The global pandemic has prompted many to call for a reform in agriculture to create jobs and boost food production. But the question that needs to be answered first is why Nepalis who depended on agriculture left the land in the first place.
You cannot solve a problem unless you ask the right question.
A disconnect has emerged between farmers and farm with hundreds of thousands of able-bodied men leaving for salaried jobs in the cities or overseas.
The lockdown that is now in its 6th week has exposed this crisis in many ways – the shortage of farmers endangering food security, the fragile connectivity to market, the tens of thousands who have run out of food and cash and are on the long march to villages from cities.
Introducing reforms in agriculture therefore requires an understanding of why farming has lost its appeal for working men and women, and the problems of extension, productivity, urbanisation, and access to markets.
The global pandemic and lockdowns have put food security at the forefront of the national agenda. We must understand that farming is directly interlinked to migration, unemployment, literacy and market structures.
A rise in non-communicable disease cases has been linked to the reduced consumption of vegetables and fruits, even as Nepal imports most of its food. With the lockdown expected to be extended beyond 7 May, local produce does not reach the market and rots in the fields or in storage. The fields remain fallow.
Some have floated the idea of people who have gone back to their villages to start farming again. However, under current agricultural practices, simply increasing manpower in the fields will not increase production because of the lack of incentives for farming.
This is an outcome of the commercialisation of traditional agriculture which disincentivised farmers. A study of Chitwan has shown that agriculture marketing systems under the Ministry of Agriculture and Cooperatives are very primitive, and middlemen dominating items such as rice.
This means government grants and earnings of farmers is taken away by the middlemen. Families do not have the margin from farming to sustain needs such as medical care, education and debt repayment. Farmers also lack the means to rear livestock and afford mechanisation to improve yield.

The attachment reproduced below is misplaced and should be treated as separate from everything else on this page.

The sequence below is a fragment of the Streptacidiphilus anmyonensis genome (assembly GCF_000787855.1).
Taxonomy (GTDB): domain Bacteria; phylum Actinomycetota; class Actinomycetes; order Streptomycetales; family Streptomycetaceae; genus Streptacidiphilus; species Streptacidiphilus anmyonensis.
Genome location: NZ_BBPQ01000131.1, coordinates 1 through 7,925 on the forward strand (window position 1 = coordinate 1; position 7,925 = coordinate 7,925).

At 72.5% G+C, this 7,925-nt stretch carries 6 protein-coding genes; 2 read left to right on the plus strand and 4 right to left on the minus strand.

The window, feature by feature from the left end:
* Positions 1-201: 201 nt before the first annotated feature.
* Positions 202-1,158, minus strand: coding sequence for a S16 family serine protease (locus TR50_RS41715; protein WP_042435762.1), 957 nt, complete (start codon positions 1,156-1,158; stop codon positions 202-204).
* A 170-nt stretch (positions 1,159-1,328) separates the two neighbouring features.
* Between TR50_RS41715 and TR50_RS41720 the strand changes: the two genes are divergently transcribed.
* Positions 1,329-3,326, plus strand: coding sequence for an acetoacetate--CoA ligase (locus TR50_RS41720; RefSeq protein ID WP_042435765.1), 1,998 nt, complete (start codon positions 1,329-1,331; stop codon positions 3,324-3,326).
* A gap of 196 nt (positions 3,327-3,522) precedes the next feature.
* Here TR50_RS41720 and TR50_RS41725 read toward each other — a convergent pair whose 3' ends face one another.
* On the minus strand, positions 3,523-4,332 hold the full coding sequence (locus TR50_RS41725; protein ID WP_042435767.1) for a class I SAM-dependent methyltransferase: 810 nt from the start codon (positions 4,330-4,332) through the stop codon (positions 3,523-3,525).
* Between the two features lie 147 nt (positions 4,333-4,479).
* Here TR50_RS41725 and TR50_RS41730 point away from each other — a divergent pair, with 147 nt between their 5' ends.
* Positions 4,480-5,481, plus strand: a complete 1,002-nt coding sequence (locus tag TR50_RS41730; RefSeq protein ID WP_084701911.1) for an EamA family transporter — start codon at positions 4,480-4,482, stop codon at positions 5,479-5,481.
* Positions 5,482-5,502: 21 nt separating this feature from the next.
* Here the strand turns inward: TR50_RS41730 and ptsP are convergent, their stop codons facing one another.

Removing middlemen, or capping their cut, would be the single most important policy reform that would provide farmers the incentive to grow more food. In addition, they would be more willing to go back to the land if state grant, soft loans and other technical inputs are made directly available.
The long-term foundation for sustainable agriculture must also take into account the import-export of produce, the geopolitics of the food trade, the investment capacity of the government, agroforestry, out-migration and pricing.
Mechanisation of agriculture and amalgamation of holdings through cooperatives have boosted harvests where they have been tried in Nepal. But ideas for affordable agricultural equipment, such as seed dispensers that make farming less labour-intensive that have been pitched in the National Agricultural Research Center (NARC), remain shelved.
A revaluation of the current agricultural machinery is therefore necessary to identify areas where labour can be reduced and output maximised, all the while keeping the financial and environmental limitations in mind.
There have been successful initiatives to provide organic agricultural produce to urban markets, these must be scaled up nationwide. Reevaluating the goals of agriculture from a focus on commercialism to focusing on ensuring food security and sustainability is the way forward.
Using legal measures to address exploitation of farmers by middlemen is a key step. Cooperation between the farmers, the government and cooperatives must be streamlined. An incentive to work the fields must be created so that agriculture is not just a matter of subsistence for farmers, but an activity that raises their living standards.
All this must tie in with national policy goals of reducing imports, and increasing self-reliance in food production. Agricultural methods must blend modern scientific knowledge and traditional expertise so that production is enhanced at the expense of public health and safety.
Acknowledging the inadequacies of current agricultural practices and reorienting them during the lockdown will allow Nepal to chart a new course that benefits farmers, consumers, and the national economy.
Krishna Poudel, PhD, is an agricultural policy analyst.